How about this crazy idea of local control? Everybody gets to control their own property. If I want to frack or let someone frack on my land I can, and if I don't I don't, and the same goes for everyone else. Can't get much more local than that.

  • ||

    I don't think that is quite what he has in mind. Community level, not individual level.

    Besides, drilling on one owner's land takes resources out from under many owners in what is called a section, and everyone in the section gets a check from the sale of the resource, so the rules apply section-wide.

  • poloniusium||

    I'm not indignant. If communities want to impoverish themselves, that's their business. And give them credit for letting 'local', presumably county, governments decide, rather than trying to ban it at a state-level.

  • Bo Cara Esq.||

    When it comes to allowing it they want a state wide standard, they just want local options to restrict it further than that standard.

  • Root Boy||

    I know they already have some bans in place (Boulder and I think Westminster) but I guess the state wants to make state law take precedence?

    Meh. I'll get interested when some town tries to ban windmills. Then we'll see how deep their local control tendencies are.

  • Cytotoxic||

    No that isn't 'their business'. The Community has no right to interfere with my perfectly safe fracking.

  • creech||

    It seems to me that landowners who have mineral rights would suddenly lose these rights if oil and gas drilling was banned. Sounds like a "taking" to me and local taxpayers should be on the hook for the current value of the stream of royalty payments these landowners are robbed of.

  • poloniusium||

    Good point.

    How much of the frackable land in Colorado is owned by local governments? Not much, I imagine.

  • R C Dean||

    Google "regulatory takings". Interesting stuff. This probably doesn't qualify (but it should).

  • Fist of Etiquette||

    A state known for two sides working together? Isn't this where counties want to secede and gun control cost a couple Dems their seats?

  • Paul.||

    gun control cost a couple Dems their seats?

    Politics works in Colorado.

    There is of course, the uncomfortable fact that those gun laws remain in force.

    So a couple of Dems took one for the team. That makes them martyrs. Pretty soon, liberals will be naming their kids after them.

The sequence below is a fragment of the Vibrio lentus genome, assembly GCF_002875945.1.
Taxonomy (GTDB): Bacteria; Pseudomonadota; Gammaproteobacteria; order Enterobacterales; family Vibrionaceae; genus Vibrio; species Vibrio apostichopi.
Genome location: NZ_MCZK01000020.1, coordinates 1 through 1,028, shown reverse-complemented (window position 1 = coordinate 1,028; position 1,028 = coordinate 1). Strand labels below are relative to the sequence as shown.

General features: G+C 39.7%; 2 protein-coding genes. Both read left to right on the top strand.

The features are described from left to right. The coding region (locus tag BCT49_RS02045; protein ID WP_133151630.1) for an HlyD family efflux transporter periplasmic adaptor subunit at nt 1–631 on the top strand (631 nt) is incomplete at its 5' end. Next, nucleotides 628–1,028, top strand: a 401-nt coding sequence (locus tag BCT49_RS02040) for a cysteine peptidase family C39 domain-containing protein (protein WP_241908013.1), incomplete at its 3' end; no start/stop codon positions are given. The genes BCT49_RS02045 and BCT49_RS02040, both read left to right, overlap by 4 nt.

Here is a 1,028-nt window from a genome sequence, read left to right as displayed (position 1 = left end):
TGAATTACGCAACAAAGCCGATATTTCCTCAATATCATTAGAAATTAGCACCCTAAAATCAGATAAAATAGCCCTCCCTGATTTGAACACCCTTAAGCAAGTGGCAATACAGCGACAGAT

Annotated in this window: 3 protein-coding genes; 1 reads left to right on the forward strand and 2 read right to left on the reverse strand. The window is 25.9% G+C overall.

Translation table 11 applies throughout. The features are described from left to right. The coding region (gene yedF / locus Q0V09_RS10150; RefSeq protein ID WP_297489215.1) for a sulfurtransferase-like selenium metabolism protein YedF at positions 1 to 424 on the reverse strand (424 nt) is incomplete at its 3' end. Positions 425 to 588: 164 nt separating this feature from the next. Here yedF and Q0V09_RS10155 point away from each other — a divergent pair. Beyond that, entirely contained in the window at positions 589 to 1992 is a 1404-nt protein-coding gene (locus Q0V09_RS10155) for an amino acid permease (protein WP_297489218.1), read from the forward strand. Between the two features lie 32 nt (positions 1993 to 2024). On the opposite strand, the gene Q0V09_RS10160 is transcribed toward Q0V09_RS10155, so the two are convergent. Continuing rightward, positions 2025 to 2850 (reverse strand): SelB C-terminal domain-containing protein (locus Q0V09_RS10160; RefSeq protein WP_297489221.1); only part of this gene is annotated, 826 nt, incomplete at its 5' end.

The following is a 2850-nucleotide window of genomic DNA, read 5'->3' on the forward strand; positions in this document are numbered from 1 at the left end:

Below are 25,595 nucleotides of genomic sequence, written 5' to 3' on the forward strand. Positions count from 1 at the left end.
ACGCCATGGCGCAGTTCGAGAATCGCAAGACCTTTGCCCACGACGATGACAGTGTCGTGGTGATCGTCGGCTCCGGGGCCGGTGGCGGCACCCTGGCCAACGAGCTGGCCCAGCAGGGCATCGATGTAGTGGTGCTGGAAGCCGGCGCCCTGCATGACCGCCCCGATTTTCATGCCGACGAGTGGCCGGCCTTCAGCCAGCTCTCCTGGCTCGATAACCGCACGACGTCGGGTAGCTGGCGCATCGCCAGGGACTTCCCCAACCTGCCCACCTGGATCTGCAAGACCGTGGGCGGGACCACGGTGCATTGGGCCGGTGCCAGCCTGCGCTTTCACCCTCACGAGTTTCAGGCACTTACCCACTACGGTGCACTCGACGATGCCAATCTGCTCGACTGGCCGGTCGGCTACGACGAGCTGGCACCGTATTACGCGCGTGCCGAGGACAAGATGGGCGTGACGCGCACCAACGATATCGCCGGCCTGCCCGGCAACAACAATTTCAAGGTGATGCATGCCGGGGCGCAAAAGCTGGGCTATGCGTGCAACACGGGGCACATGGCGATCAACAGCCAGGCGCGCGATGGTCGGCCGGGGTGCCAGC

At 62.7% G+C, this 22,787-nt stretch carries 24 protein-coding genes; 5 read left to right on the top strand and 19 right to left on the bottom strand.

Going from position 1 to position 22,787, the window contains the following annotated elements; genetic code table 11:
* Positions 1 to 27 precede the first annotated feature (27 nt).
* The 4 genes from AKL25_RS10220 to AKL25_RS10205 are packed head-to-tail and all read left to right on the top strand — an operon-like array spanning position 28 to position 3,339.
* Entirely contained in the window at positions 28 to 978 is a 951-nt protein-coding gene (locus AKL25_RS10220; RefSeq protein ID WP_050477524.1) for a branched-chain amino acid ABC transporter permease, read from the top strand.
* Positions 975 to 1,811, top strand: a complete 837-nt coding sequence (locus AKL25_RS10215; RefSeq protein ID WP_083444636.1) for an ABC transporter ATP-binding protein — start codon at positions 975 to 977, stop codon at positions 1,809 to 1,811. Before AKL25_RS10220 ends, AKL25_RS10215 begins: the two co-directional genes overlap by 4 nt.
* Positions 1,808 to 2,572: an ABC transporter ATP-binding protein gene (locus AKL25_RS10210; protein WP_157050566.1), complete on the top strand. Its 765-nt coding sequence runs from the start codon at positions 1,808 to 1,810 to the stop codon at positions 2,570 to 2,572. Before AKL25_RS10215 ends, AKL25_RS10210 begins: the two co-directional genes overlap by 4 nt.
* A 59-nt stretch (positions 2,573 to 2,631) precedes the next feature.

• Root Boy||

    Yep, hi cap mags are still illegal (sort of), AR15s are illegal in Denver, and you have to pay extra for all the background checks outside of what you pay for an FFL transfer.

  • R C Dean||

    you have to pay extra for all the background checks outside of what you pay for an FFL transfer.

    I'm sure Bo, who brooks no burden on a Constitutional right, is opposed.

  • John||

    If he is anti-fracking, he is also anti-science and anti-property rights. In short, he is a fucking moron.

  • nonluddite||

    He can't be anti-science--he is a member of the "Party of Science"!

  • Notorious G.K.C.||

    "...Polis has gotten some attention here at Reason for the extent to which his political views align with common libertarian philosophies....a chunk of his political philosophy is at odds with what many libertarians stand for"

    Let's see...how about working with him on issues where you agree and opposing him where you disagree?

  • Christophe||

    Yes?

  • Notorious G.K.C.||

    I'll discuss this more when they have a CoCon post.

  • Notorious G.K.C.||

    SoCon.

  • Christophe||

    I see where you're going. General agreement, although I reserve the right to call Polis/our hypothetical SoCon assholes and treat them with suspicion.

  • JW||

    Fracking has become contentious subject in the Centennial State, and Polis is using his influence and money (he's one of the richest congressmen) in a fight to let communities regulate (and therefore ban) fracking in their neighborhoods.

    "We've had enough of all of the prosperity that comes from cheap energy and a thriving natural gas industry!"

    Follow the money. He stands to benefit financially from this, somehow.

  • Raston Bot||

    Well, it is called horizontal hydraulic fracturing.

    I DRINK YOUR MILKSHAKE!

  • ||

    If only there was a real live Ellis Wyatt to fuck the morons that agree with this good and hard.

  • albo||

    Anti-frakkers are ill-educated children stamping their feet in frustration at something they don't understand.

    NY has a moratorium, and PA has thousands of fracked wells that have been producing for years. The border between them has always been rural and relatively poor. Now the PA side is seeing a good deal of growth, while the NY side remains the state's Appalachia, simply because progressives who don't know squat run that state.